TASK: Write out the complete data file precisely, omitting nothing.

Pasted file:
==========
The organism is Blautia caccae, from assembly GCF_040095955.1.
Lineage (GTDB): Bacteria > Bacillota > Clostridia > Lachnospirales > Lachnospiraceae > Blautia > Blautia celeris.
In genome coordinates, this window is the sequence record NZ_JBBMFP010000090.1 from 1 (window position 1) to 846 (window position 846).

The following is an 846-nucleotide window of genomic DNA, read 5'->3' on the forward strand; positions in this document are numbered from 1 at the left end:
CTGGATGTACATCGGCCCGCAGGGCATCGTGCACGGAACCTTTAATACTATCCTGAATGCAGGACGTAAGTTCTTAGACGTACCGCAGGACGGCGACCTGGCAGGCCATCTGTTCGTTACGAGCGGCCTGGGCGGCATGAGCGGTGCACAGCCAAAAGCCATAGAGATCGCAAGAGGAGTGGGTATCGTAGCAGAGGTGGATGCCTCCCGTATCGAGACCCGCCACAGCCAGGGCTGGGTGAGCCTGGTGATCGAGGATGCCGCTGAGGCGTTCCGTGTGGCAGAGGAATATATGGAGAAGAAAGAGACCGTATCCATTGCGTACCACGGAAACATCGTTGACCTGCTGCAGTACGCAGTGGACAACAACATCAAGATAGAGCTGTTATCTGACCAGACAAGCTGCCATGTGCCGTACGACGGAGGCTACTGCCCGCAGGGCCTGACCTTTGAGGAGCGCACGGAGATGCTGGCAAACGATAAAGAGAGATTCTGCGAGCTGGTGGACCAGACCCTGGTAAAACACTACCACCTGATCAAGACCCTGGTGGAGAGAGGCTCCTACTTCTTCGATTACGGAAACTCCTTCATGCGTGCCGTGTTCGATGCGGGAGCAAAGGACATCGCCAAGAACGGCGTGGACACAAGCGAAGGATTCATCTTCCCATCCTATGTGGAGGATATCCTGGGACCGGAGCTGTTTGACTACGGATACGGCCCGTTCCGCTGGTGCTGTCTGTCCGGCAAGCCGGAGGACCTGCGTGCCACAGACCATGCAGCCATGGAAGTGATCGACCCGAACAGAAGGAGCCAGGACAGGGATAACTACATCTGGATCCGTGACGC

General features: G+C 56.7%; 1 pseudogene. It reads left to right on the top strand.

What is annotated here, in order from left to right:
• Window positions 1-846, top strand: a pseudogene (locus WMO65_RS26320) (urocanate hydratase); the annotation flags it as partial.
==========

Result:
The organism is Blautia caccae, from assembly GCF_040095955.1.
Lineage (GTDB): Bacteria > Bacillota > Clostridia > Lachnospirales > Lachnospiraceae > Blautia > Blautia celeris.
In genome coordinates, this window is the sequence record NZ_JBBMFP010000090.1 from 1 (window position 1) to 846 (window position 846).

The following is an 846-nucleotide window of genomic DNA, read 5'->3' on the forward strand; positions in this document are numbered from 1 at the left end:
CTGGATGTACATCGGCCCGCAGGGCATCGTGCACGGAACCTTTAATACTATCCTGAATGCAGGACGTAAGTTCTTAGACGTACCGCAGGACGGCGACCTGGCAGGCCATCTGTTCGTTACGAGCGGCCTGGGCGGCATGAGCGGTGCACAGCCAAAAGCCATAGAGATCGCAAGAGGAGTGGGTATCGTAGCAGAGGTGGATGCCTCCCGTATCGAGACCCGCCACAGCCAGGGCTGGGTGAGCCTGGTGATCGAGGATGCCGCTGAGGCGTTCCGTGTGGCAGAGGAATATATGGAGAAGAAAGAGACCGTATCCATTGCGTACCACGGAAACATCGTTGACCTGCTGCAGTACGCAGTGGACAACAACATCAAGATAGAGCTGTTATCTGACCAGACAAGCTGCCATGTGCCGTACGACGGAGGCTACTGCCCGCAGGGCCTGACCTTTGAGGAGCGCACGGAGATGCTGGCAAACGATAAAGAGAGATTCTGCGAGCTGGTGGACCAGACCCTGGTAAAACACTACCACCTGATCAAGACCCTGGTGGAGAGAGGCTCCTACTTCTTCGATTACGGAAACTCCTTCATGCGTGCCGTGTTCGATGCGGGAGCAAAGGACATCGCCAAGAACGGCGTGGACACAAGCGAAGGATTCATCTTCCCATCCTATGTGGAGGATATCCTGGGACCGGAGCTGTTTGACTACGGATACGGCCCGTTCCGCTGGTGCTGTCTGTCCGGCAAGCCGGAGGACCTGCGTGCCACAGACCATGCAGCCATGGAAGTGATCGACCCGAACAGAAGGAGCCAGGACAGGGATAACTACATCTGGATCCGTGACGC

General features: G+C 56.7%; 1 pseudogene. It reads left to right on the top strand.

What is annotated here, in order from left to right:
• Window positions 1-846, top strand: a pseudogene (locus WMO65_RS26320) (urocanate hydratase); the annotation flags it as partial.